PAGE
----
Alaska official says oil future stable
Prices for Alaska's main money source — oil — have stabilized following a volatile year, and a state official on Thursday predicted a smaller drop in revenues than expected.
"What a difference a year makes," said Revenue Commissioner Pat Galvin, who released the 110-page revenue forecast.
Galvin said oil prices are expected to be in the $67-per-barrel range in the 2010 fiscal year that ends June 30.
He predicted $4.8 billion in unrestricted revenue, the money pool that generates most of the legislative and public debate. That's $1 billion less, however, than was generated in the last fiscal year and less than half of the record $10 billion in the previous year.
Galvin said oil and gas production is expected to account for about 87 percent of state revenues over the next decade, compared with 89 percent last year and 93 percent in 2008.
The outlook was released days before Gov. Sean Parnell releases his proposed budget next week.
While lower revenues are predicted, they are higher than the $3.2 billion expected in a spring forecast near the end of a tumultuous year. Oil prices started at about $130 per barrel, plunged to $38 and then topped off in the $70 range.
Despite the sharp fluctuations, unrestricted revenues totaled $5.8 billion in fiscal year 2009.
"Certainly, the higher revenue in the first part of that year contributed to the higher overall revenue," said Jennifer Duval, a state petroleum economist. "We also saw prices come back up in the latter part of that year."
Oil dominates revenue sources, but production on Alaska's North Slope is still declining.
Production fell more than 3 percent last fiscal year, and another decline of nearly 5 percent is expected in the current fiscal year, according to the forecast. Daily oil production is expected to average 659,000 barrels, compared with a record of more than 2 million barrels a day in 1988. Daily production is expected to dip to 623,000 barrels in 2011, with prices rising to more than $76 per barrel.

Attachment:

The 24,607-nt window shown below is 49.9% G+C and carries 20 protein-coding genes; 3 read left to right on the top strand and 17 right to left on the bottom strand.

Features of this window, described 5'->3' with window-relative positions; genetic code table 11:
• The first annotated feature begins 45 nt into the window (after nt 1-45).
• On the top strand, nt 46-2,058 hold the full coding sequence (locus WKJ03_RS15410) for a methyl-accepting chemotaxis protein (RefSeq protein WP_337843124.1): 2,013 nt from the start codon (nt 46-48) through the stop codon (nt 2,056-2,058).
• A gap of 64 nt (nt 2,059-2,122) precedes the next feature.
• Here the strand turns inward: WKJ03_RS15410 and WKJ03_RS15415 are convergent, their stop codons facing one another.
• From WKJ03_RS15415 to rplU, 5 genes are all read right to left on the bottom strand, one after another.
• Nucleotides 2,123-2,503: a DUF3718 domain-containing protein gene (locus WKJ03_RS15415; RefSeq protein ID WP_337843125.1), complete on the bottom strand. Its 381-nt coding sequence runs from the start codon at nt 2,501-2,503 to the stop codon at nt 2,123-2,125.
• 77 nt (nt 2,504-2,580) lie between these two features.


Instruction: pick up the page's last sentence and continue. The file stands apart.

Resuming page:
Galvin said a spike in production is expected starting in 2012 with completion of new projects including Point Thomson, a large oil and gas unit 60 miles east of the Prudhoe Bay oil field. Some oil companies, however, blame the state's oil tax laws for pushing them to invest elsewhere in the world.
Parnell has ordered a review of the tax system, known as Alaska's Clear and Equitable Share, or ACES, which was passed by lawmakers in 2007 at the urging of former Gov. Sarah Palin.
State Rep. Mike Hawker, R-Anchorage, co-chair of the House Finance Committee, said the projected price of oil for 2010 and 2011 are reasonable and realistic. He said he's confident the state is in better shape financially and won't have to tap any state savings accounts.
But the production increases forecast for later years are troubling and overly optimistic given the industry's push against ACES, said Hawker. He is among 15 Republican lawmakers who signed a recent letter expressing their concerns to fellow Republican Parnell, who defended the tax system.
The forecast predicts new production will account for more than 18 percent of all production in 2012, increasing each year to more than 47 percent by 2019.
"It seems inconsistent with the reports we're getting from the industry itself of not having an economic climate in Alaska necessary to attract the capital investment from these international companies," Hawker said. "That somehow seems inconsistent with this miraculous increase in new production."